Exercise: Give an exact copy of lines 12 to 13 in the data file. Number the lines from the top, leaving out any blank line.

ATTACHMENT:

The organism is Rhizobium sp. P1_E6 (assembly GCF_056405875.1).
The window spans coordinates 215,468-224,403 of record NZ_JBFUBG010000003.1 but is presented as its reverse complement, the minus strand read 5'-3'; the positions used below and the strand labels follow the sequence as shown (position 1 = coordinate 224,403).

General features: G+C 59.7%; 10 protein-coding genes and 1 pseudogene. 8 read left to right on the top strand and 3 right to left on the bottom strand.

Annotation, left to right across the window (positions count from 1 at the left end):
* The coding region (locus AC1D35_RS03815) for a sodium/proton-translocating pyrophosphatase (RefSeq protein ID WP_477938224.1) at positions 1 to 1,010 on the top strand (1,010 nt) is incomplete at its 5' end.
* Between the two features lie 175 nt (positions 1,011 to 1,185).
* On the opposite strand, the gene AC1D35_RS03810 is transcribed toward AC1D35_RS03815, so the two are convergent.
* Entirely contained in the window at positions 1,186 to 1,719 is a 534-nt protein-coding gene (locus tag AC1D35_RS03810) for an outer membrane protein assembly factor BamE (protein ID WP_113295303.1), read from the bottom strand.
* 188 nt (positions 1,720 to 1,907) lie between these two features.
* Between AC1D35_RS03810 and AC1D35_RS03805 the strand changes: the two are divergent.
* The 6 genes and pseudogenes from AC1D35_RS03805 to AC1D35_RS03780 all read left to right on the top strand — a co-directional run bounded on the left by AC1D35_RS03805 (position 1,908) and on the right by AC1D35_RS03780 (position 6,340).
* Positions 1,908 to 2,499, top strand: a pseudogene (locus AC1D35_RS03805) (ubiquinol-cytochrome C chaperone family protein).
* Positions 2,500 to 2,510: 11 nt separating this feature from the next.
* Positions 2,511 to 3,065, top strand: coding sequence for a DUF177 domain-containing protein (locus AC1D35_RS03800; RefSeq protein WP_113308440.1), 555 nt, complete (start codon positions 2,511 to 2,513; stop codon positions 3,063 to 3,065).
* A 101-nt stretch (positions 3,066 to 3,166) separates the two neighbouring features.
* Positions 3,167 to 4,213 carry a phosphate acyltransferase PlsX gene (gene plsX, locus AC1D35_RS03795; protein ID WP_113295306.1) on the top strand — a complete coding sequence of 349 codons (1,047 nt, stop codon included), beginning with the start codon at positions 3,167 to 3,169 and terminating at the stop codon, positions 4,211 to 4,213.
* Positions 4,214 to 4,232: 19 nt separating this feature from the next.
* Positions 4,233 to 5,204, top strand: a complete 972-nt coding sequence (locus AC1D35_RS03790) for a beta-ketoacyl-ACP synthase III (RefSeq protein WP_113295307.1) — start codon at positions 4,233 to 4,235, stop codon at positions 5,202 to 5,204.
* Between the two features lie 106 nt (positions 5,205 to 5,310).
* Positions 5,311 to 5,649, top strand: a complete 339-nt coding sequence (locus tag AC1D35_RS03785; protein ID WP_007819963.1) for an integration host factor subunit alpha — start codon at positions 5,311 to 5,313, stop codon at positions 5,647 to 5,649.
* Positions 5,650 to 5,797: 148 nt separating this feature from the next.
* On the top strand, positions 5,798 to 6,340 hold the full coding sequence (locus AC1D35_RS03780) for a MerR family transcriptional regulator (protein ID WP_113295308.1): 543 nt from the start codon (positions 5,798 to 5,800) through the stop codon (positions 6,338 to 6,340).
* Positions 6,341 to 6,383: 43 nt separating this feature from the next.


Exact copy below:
* Positions 1,908 to 2,499, top strand: a pseudogene (locus AC1D35_RS03805) (ubiquinol-cytochrome C chaperone family protein).
* Positions 2,500 to 2,510: 11 nt separating this feature from the next.